LOS ANGELES — Julio Urías proved hittable for the first time in three months, but the Dodgers bullpen picked up the slack, highlighting the depth that has become a hallmark of a franchise in the postseason for a tenth year in a row.
All signs were pointing to a blowout early, with the Dodgers up five runs. Urías struck out six and retired 12 of his 13 batters faced through four scoreless frames. But postseason games can change in a hurry, with three straight hits to open the fifth leading to three runs. That three runs in five innings — just the sixth time in 32 starts Urías has allowed that many — counts as one of his worst starts of the year is a testament to just how good he was all season.
But he needed help, perhaps a bit earlier than expected, and at least two more trips through the Juan Soto/Manny Machado gauntlet.
Evan Phillips got the first crack, and allowed both to reach base, with a walk and a dribbler up the line that stayed fair. In a matter of just over one inning, a five-run lead turned into the Padres having the tying run on base.
Phillips rebounded with a strikeout, then was rescued by Gavin Lux turning a hot shot by Wil Myers into a double play, turned with a strong throw by Trea Turner. That was the key play of the game, but it didn’t end the tension.
Alex Vesia struck out two to begin the seventh, but a single brought the tying run to the plate. He struck out Austin Nola to end the threat, then stayed in to get Jurickson Profar and Soto to open the eighth. Vesia’s five outs recorded matched his longest outing of the season.
The Dodgers acquired Vesia from the Marlins prior to the 2020 season along with minor league pitcher Kyle Hurt for Dylan Floro. Vesia pitched in five major league games at that point. Phillips was a waiver claim from Tampa Bay in August 2021, at that time with a 7.26 ERA in 57 career innings.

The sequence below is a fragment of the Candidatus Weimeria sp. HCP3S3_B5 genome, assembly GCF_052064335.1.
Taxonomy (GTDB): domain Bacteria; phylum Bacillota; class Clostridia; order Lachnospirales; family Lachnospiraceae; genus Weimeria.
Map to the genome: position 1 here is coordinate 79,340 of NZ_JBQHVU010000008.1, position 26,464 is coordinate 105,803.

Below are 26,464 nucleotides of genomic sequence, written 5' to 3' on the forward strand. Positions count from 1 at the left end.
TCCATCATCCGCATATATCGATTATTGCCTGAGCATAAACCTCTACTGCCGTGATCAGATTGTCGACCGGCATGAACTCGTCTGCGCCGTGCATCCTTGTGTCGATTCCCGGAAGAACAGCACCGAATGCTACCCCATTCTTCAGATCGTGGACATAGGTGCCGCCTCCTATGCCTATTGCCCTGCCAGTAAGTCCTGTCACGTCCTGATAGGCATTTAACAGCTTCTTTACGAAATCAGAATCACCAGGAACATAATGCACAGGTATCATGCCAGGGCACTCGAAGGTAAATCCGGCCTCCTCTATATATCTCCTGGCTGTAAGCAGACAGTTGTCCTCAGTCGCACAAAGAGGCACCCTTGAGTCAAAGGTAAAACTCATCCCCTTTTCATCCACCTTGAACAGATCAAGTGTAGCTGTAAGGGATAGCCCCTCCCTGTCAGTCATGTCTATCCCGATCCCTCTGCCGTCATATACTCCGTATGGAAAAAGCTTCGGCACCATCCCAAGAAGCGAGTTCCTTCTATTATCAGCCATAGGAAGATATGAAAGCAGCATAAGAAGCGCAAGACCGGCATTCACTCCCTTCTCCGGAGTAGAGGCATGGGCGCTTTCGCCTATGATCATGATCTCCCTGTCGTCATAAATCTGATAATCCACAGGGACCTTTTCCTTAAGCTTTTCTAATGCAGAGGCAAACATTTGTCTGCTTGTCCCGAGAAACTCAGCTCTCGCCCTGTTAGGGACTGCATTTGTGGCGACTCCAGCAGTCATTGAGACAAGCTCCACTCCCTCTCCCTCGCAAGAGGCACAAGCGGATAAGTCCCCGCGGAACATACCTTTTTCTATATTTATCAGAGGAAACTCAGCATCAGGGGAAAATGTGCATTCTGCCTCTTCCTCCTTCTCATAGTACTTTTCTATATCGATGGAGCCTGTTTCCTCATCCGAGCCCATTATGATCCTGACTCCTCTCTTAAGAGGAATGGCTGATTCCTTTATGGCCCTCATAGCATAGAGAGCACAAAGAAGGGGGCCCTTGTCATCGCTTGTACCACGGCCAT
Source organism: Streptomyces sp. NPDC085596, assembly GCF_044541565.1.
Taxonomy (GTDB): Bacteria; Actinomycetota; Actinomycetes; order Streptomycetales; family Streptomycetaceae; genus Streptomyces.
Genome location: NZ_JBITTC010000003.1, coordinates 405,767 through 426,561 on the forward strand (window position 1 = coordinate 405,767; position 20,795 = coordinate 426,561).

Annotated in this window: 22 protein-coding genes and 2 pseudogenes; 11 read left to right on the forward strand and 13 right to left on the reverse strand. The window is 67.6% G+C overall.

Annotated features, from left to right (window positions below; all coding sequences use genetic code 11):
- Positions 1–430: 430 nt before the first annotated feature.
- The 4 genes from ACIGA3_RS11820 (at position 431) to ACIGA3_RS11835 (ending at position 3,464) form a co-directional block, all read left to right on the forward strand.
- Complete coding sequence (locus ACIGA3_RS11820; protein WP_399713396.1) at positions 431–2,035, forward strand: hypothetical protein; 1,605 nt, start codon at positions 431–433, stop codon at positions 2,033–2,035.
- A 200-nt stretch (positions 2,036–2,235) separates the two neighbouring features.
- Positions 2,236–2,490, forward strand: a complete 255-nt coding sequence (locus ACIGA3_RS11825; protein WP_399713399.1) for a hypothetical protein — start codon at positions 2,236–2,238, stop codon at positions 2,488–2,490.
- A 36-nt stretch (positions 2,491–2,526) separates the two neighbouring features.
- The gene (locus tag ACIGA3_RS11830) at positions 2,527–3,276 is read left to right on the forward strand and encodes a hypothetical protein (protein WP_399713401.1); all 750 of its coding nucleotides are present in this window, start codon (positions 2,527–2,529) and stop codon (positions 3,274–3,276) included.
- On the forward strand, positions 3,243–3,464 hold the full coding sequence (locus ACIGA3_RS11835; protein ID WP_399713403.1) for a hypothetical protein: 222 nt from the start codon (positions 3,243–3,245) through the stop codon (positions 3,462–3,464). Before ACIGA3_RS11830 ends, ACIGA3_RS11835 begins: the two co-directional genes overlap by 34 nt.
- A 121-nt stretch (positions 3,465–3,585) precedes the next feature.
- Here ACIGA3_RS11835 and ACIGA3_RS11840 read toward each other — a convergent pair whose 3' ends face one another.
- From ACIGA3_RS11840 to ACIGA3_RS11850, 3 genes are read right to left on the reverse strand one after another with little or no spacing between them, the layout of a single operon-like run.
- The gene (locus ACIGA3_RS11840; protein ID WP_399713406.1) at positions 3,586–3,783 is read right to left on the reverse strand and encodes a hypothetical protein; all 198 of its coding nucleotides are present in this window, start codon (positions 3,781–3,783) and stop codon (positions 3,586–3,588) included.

With the Dodgers, Phillips has a 1.47 ERA in 73 innings.
“They’ve just come in and continued to grow and get better. I wish I could have seen the leverage they’d be pitching in a couple years removed,” manager Dave Roberts said of Vesia and Phillips. “Tonight Alex doing an up-and-down, and Evan finding a way to navigate that inning, and Evan’s been huge for us all year. Very dependable guys.”
The Dodgers began the season with Craig Kimbrel as closer, and Blake Treinen and Daniel Hudson as the top setup pitchers. But they lost Hudson in June, Treinen was sidelined by shoulder problems and pitched only five games (though he’s active again now), and Kimbrel lost his closer role in September and was left off the roster.
But it’s a completely different cast of characters taking down high-leverage innings, with a depth of quality arms.
“I think we just do the jobs that we’re supposed to do,” Clayton Kershaw said Tuesday. “We’ve got a lot of guys that can do a lot of jobs really well.”
Also doing their jobs in Game 1 were Brusdar Graterol, who got Machado on one pitch to end the eighth, and Chris Martin, the 36-year-old veteran who recorded his first career postseason save.
#Dodgers Chris Martin got the game ball as a souvenir from his first postseason save. He has big plans for it. "It'll probably end up in the garage with everything else."— Bill Plunkett (@billplunkettocr) October 12, 2022
The mix-and-match pattern of the Dodgers bullpen allows for flexibility in that they don’t have to rely on a Capital C Closer for every save situation. Instead, they’ve compiled a cadre of arms they feel comfortable with in big situations, to deploy when they need.
“We certainly could see something different tomorrow,” Roberts said. “It’s the luxury and latitude we have with our guys, willing to pitch in any inning, in any leverage.”
Like all bullpen decisions, it’s a great plan if the pitchers get outs. And so far, the plan is working for the Dodgers.